Collaborative Risk Analysis Finds Big Benefits in RPA
Headquartered in Rochester, New York, Paychex provides payroll and human capital management services to more than 680,000 companies in the United States. One of the services the company offers is payroll tax administration, through which it withholds wage taxes from the paychecks of a client’s employees and then files and pays those taxes on their client’s behalf.
Unsurprisingly, for a company that files a large number of customer tax returns, Paychex also files many amended tax returns if the information on the original tax return changes or is found to be incorrect. A few years ago, individuals across the company managed these changes in a very manual process.
“The employees at our on-site locations had to manually submit requests to complete the changed returns,” says Ken Bersani, manager for operational risks at Paychex. “We changed about 100,000 returns every year. Usually the customer tells one of our payroll specialists that something has changed in their business. The payroll specialist would see that the change would require change notices that we had already filed for them, and someone from staff would send a change request to our department to start the process. The on-site location would also need to adjust the customer statement to reflect the fee we charge for changing a tax return. “
Bersani and his team contacted the on-site task force to reduce the risk and streamline processes. In a cross-functional workshop that dealt with the identification of vulnerabilities, the requests for changes to the tax return came to the fore. The operational risk team immediately saw an opportunity to significantly increase efficiency.
“We have a very robust self-service tool, Paychex Flex, which our customers can use to do their own payrolls online, often without any interaction with our staff,” he adds. “However, when we had to change a tax return, the process wasn’t automated at all. We had more than 60 employees in the various groups of companies who spent 10 to 15 minutes on each of the 100,000 changed returns. They could have spent this wasted time on more value-added activities. There was also a risk of human error. It just didn’t make sense for this to be such a manual process. “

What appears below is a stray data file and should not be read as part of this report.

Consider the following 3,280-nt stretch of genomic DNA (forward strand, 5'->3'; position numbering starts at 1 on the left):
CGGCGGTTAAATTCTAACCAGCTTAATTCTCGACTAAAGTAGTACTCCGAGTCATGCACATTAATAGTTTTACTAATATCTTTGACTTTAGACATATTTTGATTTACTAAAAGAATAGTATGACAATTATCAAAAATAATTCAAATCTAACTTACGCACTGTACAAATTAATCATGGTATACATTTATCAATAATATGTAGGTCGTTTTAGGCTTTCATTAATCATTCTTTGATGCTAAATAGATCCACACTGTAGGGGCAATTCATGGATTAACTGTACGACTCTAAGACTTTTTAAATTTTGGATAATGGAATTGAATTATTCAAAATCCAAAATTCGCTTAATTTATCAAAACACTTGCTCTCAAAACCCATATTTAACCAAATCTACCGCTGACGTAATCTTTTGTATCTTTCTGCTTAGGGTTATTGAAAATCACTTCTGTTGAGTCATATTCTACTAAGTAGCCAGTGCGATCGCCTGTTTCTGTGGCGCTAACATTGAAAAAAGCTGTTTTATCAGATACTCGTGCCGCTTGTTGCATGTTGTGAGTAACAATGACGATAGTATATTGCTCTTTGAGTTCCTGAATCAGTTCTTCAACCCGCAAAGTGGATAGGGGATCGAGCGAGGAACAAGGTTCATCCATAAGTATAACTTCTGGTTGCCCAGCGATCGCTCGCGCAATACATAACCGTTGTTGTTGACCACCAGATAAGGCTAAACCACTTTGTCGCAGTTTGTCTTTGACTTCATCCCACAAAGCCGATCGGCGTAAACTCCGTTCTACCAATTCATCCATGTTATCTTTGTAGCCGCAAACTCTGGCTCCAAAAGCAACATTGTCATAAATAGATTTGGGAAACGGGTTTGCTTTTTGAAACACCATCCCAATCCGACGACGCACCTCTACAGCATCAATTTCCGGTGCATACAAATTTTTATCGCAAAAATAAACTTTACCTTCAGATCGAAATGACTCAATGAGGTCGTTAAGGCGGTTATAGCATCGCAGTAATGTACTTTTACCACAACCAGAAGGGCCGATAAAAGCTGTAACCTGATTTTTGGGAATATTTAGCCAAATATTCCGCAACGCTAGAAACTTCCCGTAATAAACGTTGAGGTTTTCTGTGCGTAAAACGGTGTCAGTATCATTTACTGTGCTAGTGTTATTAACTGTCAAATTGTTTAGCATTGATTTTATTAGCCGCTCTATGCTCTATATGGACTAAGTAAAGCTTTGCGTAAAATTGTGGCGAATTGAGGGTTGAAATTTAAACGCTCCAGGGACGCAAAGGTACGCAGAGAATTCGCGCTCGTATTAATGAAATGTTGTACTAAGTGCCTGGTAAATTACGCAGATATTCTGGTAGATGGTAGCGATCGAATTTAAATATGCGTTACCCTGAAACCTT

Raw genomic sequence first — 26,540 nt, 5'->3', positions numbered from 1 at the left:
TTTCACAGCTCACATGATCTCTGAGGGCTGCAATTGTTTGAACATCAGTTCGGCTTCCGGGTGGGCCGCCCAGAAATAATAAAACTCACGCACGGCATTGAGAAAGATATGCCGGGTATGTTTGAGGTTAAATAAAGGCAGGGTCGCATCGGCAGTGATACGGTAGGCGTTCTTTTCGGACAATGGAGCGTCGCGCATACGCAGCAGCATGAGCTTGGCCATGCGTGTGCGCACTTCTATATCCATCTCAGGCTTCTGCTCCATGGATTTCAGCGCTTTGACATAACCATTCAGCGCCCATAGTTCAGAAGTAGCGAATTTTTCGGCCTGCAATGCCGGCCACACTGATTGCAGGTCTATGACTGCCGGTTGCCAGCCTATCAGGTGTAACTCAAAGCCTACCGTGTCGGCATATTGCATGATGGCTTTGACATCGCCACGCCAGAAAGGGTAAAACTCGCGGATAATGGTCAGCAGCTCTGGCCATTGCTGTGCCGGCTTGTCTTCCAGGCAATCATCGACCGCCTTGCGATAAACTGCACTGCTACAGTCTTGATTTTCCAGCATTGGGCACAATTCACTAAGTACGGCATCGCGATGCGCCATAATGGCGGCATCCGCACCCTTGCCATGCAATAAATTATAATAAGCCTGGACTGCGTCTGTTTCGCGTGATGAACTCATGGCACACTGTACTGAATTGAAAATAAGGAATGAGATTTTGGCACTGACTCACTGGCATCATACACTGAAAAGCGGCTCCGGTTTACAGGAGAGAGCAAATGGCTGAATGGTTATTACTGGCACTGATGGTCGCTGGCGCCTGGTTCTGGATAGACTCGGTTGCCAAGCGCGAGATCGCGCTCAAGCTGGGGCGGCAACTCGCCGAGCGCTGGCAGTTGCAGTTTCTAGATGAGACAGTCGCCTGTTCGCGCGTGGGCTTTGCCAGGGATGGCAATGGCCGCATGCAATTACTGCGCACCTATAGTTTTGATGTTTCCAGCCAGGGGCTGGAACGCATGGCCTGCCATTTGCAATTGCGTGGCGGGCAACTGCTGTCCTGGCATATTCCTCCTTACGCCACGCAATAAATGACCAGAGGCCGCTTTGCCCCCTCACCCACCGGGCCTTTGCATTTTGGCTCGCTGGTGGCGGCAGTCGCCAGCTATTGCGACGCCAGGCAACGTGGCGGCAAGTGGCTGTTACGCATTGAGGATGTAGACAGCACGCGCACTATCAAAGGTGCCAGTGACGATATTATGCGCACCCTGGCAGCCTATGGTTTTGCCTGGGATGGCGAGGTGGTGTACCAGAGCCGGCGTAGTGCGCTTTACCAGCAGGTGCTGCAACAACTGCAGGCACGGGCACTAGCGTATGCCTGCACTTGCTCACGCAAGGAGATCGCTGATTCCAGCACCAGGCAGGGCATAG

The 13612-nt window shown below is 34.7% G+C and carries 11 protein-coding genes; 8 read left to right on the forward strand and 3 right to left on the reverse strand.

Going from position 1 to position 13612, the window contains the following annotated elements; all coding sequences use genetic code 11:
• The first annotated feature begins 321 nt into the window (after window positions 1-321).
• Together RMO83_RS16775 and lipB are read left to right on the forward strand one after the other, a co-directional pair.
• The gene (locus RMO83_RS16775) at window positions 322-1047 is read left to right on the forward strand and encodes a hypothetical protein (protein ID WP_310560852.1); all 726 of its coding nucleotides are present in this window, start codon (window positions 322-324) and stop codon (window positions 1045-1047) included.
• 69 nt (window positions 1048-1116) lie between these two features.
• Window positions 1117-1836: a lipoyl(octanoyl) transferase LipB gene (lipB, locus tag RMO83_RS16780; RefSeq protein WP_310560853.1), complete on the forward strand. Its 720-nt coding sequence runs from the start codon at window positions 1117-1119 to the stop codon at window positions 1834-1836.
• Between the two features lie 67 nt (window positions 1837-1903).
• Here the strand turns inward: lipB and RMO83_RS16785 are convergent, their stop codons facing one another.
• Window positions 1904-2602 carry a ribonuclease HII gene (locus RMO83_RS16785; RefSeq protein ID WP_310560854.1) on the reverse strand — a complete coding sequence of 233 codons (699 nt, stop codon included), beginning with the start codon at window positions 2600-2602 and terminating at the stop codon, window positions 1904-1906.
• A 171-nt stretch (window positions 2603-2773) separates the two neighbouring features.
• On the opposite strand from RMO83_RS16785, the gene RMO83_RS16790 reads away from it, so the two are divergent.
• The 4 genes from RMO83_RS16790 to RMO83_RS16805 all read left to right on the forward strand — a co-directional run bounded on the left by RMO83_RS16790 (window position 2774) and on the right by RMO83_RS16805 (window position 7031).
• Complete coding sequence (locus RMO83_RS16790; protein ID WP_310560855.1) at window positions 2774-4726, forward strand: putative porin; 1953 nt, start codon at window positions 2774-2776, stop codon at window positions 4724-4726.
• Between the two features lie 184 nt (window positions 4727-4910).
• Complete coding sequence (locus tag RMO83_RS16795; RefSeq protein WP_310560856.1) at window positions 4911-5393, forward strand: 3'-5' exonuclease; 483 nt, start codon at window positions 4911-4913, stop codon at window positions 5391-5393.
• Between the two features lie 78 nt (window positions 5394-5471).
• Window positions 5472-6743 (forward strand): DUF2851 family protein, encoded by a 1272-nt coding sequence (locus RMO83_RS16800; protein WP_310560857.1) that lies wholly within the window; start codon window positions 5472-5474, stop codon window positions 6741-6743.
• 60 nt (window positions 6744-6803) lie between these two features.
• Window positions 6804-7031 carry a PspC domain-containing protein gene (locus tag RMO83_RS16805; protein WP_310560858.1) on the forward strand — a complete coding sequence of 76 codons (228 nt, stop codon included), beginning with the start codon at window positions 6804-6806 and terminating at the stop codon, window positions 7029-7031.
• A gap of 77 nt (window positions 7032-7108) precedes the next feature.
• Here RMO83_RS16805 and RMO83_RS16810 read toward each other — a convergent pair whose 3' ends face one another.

The operational risk team developed a plan to centralize and standardize the process for requesting changed rates of return. They were also interested in adding as much self-service and automation to the process as possible. At that time, a demonstration of test software was shown that the Paychex IT group had developed in-house.
The tool brought robotic process automation (RPA) to the software development process. Eric Weber, business intelligence analyst for operational risk at Paychex, describes it as a loaded Excel macro that simulates human interactions to ensure that the company’s various applications are responding appropriately. “We recognized the potential of this technology to proactively identify ROI that need to be changed, rather than relying on our on-site staff to generate and submit inquiries,” says Weber.
He and his colleagues used the IT tool to create a robotic process that both creates change requests and adapts billing to them. When a customer makes changes to previous tax returns in the self-service portal, the solution generates a new instance of the change request form. It automatically fills in about 85 percent of the fields on the form and then generates an alert that proactively reaches out to field workers to request the little information that remains.
“The process of requesting a change took 15 minutes. Now it takes 2 minutes, ”reports Weber. “At the same time, the tool automatically adds the fee for the changed return to the customer’s invoice. We have seen a 25 percent increase in modified returns filings since introducing this tool as it proactively identifies any situation where a modified return is required. As a result, this has had a significant impact on the increase in gross sales. “
Bersani reports that employees save a total of 6,000 hours per year on tasks related to generating and processing modified returns. “Our field service teams now have a lot more time for customer interaction than for administrative background work,” he says. “Our quarterly employee survey shows that their job satisfaction has increased significantly as they now focus on helping customers.”
Weber mentions another advantage of process conversion: improved accuracy. “No matter how careful people are, there is always a risk of error in the human element,” he says. “By removing almost all manual work from the process, this risk is minimized. We know that when the tool generates an alert, something has actually changed in the self-service system. We can trust that everything is correct. “
Bersani sees this project as an example of the benefits of broadening the horizons of the risk management function. “If the risk group is involved in all facets of the company, additional areas of opportunity can be identified,” says Bersani. “Our operational risk group worked with IT to understand their testing tool and we saw an opportunity to reduce the risk by introducing automation for modified tax returns.”
He adds that Paychex’s risk surgery team is not resting on its laurels. “This project also allowed us to advance what we learned and bring the same kind of automation to other risk areas,” concludes Bersani. “Now all the disciplines in our risk department are looking at the automation tool and figuring out how to best use it.”